After the generally downbeat feeling that came from my first session back in the gym as discussed in Training Report #1, it has come as quite a relief to see the progression that I’ve made since then.
As you know I set myself only three months to go from zero to hero. Three months to force the lumbering mass of lard, who only had to stick his tongue out and whip his clothes off in order to go to a Star Wars convention dressed as Jabba, into running 10 Kilometres around London’s city streets to raise money for Cystic fibrosis. See the page header above for more details.
10Km? 6.2 Miles? Madness.
I was struggling, quite genuinely, to run 1K after Christmas and that is only just over half a mile.
But I knew I could do better than that because we had pounded 2 miles out of Oxford’s streets last December, so when I crumbled on the treadmill on that first session back I was devastated. Christmas had ruined me. I’d made my declaration of running the 10K on the back of the Santa Run’s success but here I was dry retching in a gym after only 1000 metres, actually I think my first retch was about the 600 metre mark…
I was gutted but I have to say it didn’t cross my mind to give up. Not just because of the shame of it; I’d told my family and friends, I’d told the guy who is running a whole Marathon, I’d told everyone at work and I’d also told the Internet. The main reason I knew I couldn’t go back was because of Cystic Fibrosis. How could I moan about a bit of hard work on a treadmill and just walk away at the first setback when people all over the world are suffering the horrendous effects of this genetic disorder?
How dare I complain?
Parents lose children. Children lose parents.
This is a little more serious than one fat lad losing face.
People had started sponsoring me, money had been paid. The run MUST happen.
So I kept going and bloody-minded belligerence got me back into Rob the Gym Man’s domain. I’m glad it did.
With just under two months of training left I am excited to say that I am easily half way there. On the treadmill, which is physically much easier to run on than a road but mentally much harder due to the sheer boredom factor, I have managed to, not only, run 5K but to do it in thirty minutes. Half an hour! This absolutely rocked me – I think those mythical endorphins I’ve always heard fitness freaks bang on about must have kicked in because I leapt off the treadmill and went and kidney punched my running mate Darren to show off. Darren, one time London ABA boxing champion and general all round ‘very hard bastard’, took this very well THANK GOODNESS! I’m not entirely sure he felt it actually, he may not have even realised it was supposed to be a proper punch.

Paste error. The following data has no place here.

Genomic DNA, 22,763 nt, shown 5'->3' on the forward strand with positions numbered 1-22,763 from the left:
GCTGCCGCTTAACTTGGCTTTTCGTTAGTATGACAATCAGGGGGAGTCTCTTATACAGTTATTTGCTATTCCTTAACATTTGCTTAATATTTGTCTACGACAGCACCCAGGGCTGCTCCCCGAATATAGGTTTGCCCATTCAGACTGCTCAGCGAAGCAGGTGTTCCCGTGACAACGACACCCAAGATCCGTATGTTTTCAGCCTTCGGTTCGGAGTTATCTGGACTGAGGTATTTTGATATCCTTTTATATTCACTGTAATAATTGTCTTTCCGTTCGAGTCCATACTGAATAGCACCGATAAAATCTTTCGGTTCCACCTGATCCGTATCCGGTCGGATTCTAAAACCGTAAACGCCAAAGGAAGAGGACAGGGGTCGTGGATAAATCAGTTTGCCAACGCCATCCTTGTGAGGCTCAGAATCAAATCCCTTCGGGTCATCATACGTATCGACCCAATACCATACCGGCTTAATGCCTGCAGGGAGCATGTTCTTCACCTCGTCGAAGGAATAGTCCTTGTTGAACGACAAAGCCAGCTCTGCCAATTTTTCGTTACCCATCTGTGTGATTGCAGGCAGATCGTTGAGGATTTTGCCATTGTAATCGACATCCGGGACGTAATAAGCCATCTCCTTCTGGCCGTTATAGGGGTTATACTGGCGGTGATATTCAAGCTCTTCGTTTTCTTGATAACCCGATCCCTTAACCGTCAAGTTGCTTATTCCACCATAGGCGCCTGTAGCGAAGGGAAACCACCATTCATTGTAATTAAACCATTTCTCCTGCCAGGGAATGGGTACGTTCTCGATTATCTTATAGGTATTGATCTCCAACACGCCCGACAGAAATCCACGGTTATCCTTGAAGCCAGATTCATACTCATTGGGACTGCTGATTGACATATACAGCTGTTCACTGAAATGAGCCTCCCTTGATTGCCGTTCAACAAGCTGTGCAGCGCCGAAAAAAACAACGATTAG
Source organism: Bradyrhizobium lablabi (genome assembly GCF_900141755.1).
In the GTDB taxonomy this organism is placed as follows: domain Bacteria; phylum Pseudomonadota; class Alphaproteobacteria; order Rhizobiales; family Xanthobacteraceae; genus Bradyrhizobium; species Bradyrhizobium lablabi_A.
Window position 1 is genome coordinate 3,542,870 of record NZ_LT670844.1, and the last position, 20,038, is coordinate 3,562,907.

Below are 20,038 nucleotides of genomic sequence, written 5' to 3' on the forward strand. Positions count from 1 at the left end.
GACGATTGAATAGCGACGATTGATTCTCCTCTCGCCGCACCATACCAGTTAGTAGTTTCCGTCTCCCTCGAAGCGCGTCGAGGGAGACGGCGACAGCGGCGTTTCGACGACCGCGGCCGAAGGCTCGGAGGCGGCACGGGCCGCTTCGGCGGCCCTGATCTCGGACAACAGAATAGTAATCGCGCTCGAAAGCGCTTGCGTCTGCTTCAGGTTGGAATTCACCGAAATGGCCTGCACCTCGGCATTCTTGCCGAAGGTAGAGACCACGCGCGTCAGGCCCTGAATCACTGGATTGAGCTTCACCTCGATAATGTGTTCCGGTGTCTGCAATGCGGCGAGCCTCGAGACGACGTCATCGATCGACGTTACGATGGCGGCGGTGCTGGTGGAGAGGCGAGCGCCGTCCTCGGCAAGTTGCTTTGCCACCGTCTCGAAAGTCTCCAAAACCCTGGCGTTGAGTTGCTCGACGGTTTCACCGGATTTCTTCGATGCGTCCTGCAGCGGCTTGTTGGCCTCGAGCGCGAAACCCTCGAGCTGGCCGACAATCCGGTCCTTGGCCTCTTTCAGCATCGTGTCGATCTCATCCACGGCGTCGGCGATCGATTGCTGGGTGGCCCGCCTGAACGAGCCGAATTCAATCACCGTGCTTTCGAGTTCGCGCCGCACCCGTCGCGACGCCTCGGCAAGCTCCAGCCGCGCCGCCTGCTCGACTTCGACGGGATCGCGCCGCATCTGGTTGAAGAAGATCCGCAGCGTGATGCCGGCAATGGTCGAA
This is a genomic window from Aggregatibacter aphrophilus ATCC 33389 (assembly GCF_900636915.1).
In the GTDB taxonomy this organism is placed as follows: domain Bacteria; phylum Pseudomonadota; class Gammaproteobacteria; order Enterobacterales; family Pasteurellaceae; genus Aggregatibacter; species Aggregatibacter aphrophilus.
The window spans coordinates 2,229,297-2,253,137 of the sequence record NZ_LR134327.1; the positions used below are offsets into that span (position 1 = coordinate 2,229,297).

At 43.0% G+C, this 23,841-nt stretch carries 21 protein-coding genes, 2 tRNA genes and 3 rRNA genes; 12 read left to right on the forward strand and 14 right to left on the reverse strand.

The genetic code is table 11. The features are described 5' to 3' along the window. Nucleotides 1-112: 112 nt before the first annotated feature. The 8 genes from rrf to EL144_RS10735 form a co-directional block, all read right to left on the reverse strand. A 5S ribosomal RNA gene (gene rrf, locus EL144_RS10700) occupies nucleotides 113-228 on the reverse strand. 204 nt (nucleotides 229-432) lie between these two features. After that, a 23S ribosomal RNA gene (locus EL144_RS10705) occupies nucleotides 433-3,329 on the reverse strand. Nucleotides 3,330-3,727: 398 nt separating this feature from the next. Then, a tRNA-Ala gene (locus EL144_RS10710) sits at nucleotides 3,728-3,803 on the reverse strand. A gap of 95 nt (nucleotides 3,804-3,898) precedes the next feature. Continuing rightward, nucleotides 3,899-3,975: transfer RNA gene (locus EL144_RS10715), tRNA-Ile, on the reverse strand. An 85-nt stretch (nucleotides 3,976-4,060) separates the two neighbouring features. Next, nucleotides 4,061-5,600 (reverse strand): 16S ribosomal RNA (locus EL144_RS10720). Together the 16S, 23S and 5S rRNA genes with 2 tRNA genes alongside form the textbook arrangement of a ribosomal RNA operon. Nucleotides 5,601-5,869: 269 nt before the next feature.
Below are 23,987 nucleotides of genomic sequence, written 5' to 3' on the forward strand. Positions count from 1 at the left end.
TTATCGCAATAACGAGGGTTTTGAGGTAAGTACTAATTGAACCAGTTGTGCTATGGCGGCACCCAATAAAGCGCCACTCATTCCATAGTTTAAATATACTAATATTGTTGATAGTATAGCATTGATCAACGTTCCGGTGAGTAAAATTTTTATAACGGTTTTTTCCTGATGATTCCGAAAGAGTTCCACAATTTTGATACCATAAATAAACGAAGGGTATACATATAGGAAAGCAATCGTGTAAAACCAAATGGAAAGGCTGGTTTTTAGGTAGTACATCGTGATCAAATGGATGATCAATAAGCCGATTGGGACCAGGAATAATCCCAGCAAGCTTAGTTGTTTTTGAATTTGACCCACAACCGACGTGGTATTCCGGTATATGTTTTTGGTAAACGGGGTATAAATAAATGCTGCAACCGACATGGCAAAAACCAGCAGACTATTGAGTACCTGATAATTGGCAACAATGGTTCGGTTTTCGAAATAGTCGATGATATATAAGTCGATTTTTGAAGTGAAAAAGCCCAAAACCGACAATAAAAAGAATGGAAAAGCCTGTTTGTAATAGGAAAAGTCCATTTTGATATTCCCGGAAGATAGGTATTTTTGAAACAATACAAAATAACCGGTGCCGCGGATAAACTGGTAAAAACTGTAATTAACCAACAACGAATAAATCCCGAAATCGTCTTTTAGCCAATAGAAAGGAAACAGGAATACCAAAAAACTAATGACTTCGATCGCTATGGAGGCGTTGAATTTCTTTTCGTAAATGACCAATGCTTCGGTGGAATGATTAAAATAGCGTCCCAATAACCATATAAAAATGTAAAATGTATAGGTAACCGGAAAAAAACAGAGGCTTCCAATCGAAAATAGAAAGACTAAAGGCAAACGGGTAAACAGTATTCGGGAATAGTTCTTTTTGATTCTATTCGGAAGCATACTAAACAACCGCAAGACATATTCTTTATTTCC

Last but not least I am very excited to report that this very weekend on the 12th of February – so exactly two months before the big day – I managed to run an actual 5K on an actual road circuit. No fancy schmancy conveyor belt action but genuine pavement pounding. I don’t know how long it took, because three seconds into the run we had to go back and I had to pump up my two helpers’ bike tyres which were flat, and then during the run I had to go back twice when Jamie fell off his bike in the snow, but it wasn’t fast. I’d say it took at least ten minutes more than it does on the treadmill – but that’s a guess, it could have been more
This does not matter though – speed wasn’t the important thing this weekend. I’ve hit a benchmark.
With two months to go I’ve made it to the half-way point out on the streets.
This is going to happen.